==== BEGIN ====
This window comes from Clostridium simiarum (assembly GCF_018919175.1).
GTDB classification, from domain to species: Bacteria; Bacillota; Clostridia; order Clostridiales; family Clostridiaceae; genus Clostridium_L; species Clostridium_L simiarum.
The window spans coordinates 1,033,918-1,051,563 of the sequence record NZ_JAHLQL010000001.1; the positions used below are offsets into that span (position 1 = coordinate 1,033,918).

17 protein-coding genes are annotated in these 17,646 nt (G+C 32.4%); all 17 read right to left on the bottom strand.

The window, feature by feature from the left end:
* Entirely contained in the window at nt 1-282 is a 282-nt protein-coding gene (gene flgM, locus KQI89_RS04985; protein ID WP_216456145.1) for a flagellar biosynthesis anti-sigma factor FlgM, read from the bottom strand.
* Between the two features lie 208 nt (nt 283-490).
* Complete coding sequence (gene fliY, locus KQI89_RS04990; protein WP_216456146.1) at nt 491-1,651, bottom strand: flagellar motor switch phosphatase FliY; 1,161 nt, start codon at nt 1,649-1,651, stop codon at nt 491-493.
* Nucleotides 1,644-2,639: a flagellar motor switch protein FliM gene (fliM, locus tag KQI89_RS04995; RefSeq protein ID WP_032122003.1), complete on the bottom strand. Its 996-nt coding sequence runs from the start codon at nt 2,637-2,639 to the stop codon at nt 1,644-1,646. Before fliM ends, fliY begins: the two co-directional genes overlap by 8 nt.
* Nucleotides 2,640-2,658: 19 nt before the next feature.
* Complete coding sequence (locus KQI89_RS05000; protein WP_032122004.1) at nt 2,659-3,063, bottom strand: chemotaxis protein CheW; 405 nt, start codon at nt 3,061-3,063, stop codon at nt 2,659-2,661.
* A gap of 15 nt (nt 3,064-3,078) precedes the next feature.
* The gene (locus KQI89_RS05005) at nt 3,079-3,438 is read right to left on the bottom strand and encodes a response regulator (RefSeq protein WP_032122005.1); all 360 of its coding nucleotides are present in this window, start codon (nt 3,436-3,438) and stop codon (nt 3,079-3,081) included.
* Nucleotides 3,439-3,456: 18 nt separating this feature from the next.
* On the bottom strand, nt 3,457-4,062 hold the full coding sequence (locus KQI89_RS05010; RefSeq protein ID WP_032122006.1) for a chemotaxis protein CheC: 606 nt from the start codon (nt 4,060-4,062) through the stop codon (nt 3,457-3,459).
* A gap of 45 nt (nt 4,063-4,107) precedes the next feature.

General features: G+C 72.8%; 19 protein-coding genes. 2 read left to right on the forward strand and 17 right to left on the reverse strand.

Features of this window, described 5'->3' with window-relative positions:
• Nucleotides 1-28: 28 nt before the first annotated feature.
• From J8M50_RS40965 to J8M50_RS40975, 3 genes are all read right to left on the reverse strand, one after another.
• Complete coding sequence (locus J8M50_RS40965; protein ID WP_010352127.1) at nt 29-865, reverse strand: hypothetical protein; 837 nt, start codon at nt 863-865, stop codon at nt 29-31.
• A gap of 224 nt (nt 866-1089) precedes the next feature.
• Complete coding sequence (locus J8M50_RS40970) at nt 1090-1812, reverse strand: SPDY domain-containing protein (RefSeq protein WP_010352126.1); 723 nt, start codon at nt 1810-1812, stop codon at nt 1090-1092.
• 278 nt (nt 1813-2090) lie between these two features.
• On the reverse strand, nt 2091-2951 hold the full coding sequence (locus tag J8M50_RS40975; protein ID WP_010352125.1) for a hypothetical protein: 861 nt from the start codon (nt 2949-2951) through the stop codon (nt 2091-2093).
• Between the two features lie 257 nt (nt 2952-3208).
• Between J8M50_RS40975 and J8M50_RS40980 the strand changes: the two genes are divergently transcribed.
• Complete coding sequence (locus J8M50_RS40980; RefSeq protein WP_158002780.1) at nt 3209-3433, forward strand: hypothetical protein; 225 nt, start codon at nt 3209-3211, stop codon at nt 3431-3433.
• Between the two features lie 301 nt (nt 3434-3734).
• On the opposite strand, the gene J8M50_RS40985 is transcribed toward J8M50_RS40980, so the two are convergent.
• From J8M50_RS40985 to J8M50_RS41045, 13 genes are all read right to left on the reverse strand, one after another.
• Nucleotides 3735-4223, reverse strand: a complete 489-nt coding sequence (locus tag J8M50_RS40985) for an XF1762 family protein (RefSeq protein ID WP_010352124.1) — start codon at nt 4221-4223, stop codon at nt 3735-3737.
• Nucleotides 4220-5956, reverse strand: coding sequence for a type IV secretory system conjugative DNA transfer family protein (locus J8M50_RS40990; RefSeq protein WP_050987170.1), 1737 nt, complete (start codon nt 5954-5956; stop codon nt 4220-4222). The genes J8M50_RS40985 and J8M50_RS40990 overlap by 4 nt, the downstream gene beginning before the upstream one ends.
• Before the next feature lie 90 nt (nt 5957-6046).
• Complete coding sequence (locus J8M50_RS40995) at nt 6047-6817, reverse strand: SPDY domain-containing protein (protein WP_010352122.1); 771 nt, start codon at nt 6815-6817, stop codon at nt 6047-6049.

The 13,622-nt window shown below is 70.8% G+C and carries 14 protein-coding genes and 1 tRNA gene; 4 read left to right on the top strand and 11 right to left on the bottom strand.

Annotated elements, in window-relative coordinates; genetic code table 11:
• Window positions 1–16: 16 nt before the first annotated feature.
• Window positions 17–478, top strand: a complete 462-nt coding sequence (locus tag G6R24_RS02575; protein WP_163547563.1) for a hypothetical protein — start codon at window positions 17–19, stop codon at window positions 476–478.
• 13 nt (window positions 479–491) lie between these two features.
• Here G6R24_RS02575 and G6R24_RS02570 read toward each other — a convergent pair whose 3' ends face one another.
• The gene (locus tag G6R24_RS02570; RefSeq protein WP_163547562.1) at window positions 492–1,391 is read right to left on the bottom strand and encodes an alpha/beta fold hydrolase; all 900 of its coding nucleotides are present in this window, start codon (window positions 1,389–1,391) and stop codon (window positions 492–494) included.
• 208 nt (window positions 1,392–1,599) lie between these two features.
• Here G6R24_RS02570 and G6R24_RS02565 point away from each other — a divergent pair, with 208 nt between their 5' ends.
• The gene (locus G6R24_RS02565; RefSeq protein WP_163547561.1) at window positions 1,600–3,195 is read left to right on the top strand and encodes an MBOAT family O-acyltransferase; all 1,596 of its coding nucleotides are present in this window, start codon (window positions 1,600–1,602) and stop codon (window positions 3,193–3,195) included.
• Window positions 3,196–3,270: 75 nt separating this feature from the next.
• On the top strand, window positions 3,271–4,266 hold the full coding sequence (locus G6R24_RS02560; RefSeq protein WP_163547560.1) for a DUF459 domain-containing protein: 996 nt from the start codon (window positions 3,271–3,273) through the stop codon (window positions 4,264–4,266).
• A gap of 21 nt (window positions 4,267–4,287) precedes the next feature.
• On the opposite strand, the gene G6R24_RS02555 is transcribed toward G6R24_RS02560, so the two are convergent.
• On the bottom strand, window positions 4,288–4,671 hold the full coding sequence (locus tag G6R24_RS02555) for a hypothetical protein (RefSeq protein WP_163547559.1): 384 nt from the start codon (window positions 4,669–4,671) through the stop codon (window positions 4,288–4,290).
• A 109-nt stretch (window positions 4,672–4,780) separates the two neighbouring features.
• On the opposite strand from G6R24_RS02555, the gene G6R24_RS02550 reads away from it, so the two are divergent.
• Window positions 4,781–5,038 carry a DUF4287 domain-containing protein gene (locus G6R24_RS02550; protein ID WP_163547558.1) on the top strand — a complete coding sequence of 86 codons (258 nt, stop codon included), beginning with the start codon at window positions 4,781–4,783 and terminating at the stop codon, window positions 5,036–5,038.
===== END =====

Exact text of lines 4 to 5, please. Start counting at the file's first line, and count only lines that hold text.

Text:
17 protein-coding genes are annotated in these 17,646 nt (G+C 32.4%); all 17 read right to left on the bottom strand.

The window, feature by feature from the left end: